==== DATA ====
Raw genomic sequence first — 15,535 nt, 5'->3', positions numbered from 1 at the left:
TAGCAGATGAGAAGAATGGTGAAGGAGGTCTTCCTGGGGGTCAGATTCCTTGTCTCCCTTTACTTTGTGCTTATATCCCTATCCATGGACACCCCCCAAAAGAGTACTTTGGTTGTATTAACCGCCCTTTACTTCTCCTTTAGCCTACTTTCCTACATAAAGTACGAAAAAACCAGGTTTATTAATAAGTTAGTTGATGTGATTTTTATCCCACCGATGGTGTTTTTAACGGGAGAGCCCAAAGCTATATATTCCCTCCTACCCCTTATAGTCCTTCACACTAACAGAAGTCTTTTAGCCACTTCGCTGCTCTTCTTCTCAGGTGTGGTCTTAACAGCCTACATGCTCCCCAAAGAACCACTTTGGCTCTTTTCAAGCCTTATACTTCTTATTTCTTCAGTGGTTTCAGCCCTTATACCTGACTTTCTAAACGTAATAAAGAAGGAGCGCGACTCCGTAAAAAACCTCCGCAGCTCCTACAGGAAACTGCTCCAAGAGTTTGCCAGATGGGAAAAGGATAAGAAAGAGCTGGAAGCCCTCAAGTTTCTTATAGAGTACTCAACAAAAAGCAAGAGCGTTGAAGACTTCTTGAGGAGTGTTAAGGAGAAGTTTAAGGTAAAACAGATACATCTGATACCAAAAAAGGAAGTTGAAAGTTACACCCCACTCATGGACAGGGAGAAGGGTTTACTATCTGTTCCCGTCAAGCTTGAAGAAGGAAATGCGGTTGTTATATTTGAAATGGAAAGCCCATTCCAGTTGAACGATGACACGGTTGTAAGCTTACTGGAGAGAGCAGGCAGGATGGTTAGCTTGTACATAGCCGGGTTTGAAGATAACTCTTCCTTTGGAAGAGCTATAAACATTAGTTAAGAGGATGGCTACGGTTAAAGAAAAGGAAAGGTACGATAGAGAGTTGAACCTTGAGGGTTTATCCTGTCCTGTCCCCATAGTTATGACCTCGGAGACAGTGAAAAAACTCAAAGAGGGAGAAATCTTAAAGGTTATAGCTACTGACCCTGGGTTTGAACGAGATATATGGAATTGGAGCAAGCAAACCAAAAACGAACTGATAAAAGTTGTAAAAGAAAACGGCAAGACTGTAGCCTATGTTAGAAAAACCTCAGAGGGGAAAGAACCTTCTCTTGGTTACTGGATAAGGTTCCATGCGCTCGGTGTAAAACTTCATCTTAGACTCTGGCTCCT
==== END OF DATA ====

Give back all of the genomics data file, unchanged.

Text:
Raw genomic sequence first — 15,535 nt, 5'->3', positions numbered from 1 at the left:
TAGCAGATGAGAAGAATGGTGAAGGAGGTCTTCCTGGGGGTCAGATTCCTTGTCTCCCTTTACTTTGTGCTTATATCCCTATCCATGGACACCCCCCAAAAGAGTACTTTGGTTGTATTAACCGCCCTTTACTTCTCCTTTAGCCTACTTTCCTACATAAAGTACGAAAAAACCAGGTTTATTAATAAGTTAGTTGATGTGATTTTTATCCCACCGATGGTGTTTTTAACGGGAGAGCCCAAAGCTATATATTCCCTCCTACCCCTTATAGTCCTTCACACTAACAGAAGTCTTTTAGCCACTTCGCTGCTCTTCTTCTCAGGTGTGGTCTTAACAGCCTACATGCTCCCCAAAGAACCACTTTGGCTCTTTTCAAGCCTTATACTTCTTATTTCTTCAGTGGTTTCAGCCCTTATACCTGACTTTCTAAACGTAATAAAGAAGGAGCGCGACTCCGTAAAAAACCTCCGCAGCTCCTACAGGAAACTGCTCCAAGAGTTTGCCAGATGGGAAAAGGATAAGAAAGAGCTGGAAGCCCTCAAGTTTCTTATAGAGTACTCAACAAAAAGCAAGAGCGTTGAAGACTTCTTGAGGAGTGTTAAGGAGAAGTTTAAGGTAAAACAGATACATCTGATACCAAAAAAGGAAGTTGAAAGTTACACCCCACTCATGGACAGGGAGAAGGGTTTACTATCTGTTCCCGTCAAGCTTGAAGAAGGAAATGCGGTTGTTATATTTGAAATGGAAAGCCCATTCCAGTTGAACGATGACACGGTTGTAAGCTTACTGGAGAGAGCAGGCAGGATGGTTAGCTTGTACATAGCCGGGTTTGAAGATAACTCTTCCTTTGGAAGAGCTATAAACATTAGTTAAGAGGATGGCTACGGTTAAAGAAAAGGAAAGGTACGATAGAGAGTTGAACCTTGAGGGTTTATCCTGTCCTGTCCCCATAGTTATGACCTCGGAGACAGTGAAAAAACTCAAAGAGGGAGAAATCTTAAAGGTTATAGCTACTGACCCTGGGTTTGAACGAGATATATGGAATTGGAGCAAGCAAACCAAAAACGAACTGATAAAAGTTGTAAAAGAAAACGGCAAGACTGTAGCCTATGTTAGAAAAACCTCAGAGGGGAAAGAACCTTCTCTTGGTTACTGGATAAGGTTCCATGCGCTCGGTGTAAAACTTCATCTTAGACTCTGGCTCCT